Ips typographus woodland management in the High Weald AONB

Ips typographus woodland management in the High Weald AONB

Due to the discovery of Ips typographus, also known as the eight-toothed spruce bark beetle, our forestry team worked extensively last year to clear a large area of Spruce in woodland comprising part of the High Weald in Kent.

While the beetle does not pose a threat to human health, it could have serious implications for the UK’s woodland and timber industry if left uncontrolled.

In line with the plant health notice a specific area was clear felled, and all windblown or dying trees in the wider forest area were removed, reducing the risk of further beetle colonies.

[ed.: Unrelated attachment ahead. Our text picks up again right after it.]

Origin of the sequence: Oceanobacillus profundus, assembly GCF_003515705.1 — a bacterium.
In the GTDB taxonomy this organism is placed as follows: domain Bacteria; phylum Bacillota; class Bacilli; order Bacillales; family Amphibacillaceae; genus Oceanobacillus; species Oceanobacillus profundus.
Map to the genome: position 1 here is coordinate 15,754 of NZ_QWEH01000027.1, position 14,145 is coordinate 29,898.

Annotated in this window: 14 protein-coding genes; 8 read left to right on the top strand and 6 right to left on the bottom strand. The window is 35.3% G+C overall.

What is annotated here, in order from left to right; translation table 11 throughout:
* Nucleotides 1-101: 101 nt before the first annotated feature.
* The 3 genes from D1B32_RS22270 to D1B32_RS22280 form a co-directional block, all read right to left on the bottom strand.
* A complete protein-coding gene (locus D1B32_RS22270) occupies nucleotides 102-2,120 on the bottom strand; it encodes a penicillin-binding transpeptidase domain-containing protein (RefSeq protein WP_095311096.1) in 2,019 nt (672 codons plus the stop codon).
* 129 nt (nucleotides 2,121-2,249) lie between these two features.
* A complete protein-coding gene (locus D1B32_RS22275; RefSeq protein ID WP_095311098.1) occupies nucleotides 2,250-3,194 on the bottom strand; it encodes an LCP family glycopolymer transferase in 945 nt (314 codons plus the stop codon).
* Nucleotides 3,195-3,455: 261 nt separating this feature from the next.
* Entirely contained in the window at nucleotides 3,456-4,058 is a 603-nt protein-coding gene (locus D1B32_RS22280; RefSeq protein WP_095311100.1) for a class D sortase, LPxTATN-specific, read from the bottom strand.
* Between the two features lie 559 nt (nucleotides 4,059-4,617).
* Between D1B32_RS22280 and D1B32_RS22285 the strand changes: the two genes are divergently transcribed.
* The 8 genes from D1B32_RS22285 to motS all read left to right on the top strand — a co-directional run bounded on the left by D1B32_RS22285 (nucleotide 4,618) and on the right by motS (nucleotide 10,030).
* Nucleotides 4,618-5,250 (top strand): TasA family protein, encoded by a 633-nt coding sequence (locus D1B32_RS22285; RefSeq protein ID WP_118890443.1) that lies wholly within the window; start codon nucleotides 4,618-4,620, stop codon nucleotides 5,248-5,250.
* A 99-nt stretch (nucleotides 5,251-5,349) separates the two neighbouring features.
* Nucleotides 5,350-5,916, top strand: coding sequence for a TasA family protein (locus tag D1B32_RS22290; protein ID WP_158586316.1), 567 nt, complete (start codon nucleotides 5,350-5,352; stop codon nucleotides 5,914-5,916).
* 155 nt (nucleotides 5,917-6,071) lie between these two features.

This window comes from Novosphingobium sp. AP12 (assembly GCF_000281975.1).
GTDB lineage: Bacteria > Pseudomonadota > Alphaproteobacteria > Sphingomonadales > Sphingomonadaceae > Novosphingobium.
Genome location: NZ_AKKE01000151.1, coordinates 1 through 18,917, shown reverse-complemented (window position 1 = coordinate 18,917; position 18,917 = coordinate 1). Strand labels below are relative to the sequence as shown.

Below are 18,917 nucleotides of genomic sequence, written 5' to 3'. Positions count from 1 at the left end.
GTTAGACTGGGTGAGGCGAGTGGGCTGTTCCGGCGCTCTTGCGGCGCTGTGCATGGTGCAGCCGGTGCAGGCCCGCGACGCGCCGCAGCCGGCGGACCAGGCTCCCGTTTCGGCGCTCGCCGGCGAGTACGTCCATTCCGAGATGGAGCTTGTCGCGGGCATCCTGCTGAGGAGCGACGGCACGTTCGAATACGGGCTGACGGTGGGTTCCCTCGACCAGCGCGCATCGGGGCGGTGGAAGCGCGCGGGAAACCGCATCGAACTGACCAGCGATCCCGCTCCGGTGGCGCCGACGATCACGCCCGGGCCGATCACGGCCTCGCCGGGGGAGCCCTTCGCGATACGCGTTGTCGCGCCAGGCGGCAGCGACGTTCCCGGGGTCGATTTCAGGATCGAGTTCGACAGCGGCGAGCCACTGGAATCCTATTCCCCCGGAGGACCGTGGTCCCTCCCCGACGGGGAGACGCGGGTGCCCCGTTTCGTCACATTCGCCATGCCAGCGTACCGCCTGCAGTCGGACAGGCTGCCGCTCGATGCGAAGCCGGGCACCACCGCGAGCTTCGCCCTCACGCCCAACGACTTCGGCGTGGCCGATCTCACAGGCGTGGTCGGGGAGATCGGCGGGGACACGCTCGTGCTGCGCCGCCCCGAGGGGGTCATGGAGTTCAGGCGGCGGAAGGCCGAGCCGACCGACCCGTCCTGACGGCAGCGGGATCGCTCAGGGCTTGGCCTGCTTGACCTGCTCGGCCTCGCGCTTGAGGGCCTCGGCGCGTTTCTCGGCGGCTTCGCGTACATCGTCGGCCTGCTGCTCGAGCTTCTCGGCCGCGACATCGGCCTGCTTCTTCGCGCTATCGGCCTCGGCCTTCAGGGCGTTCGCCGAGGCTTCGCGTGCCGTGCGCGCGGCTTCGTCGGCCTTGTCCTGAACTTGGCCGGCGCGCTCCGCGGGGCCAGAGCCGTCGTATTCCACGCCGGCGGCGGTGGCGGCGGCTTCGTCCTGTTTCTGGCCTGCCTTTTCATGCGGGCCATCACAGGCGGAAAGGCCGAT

Sanitation felling of trees is the most effective control method for large areas and needs to be undertaken from October to February. Adult beetles are not active during these colder months making it the optimal to avoid any further infestation.

As the trees are felled the exact location of the logs is recorded by the harvester's GPS. This location is automatically transmitted to the forwarder, enabling the operator to ensure all felled wood is collected. All material was then transported under licence by timber lorries to an authorised sawmill where it was processed in a controlled environment.

Want to know more? Check out our blog post on the threat and management of Ips.

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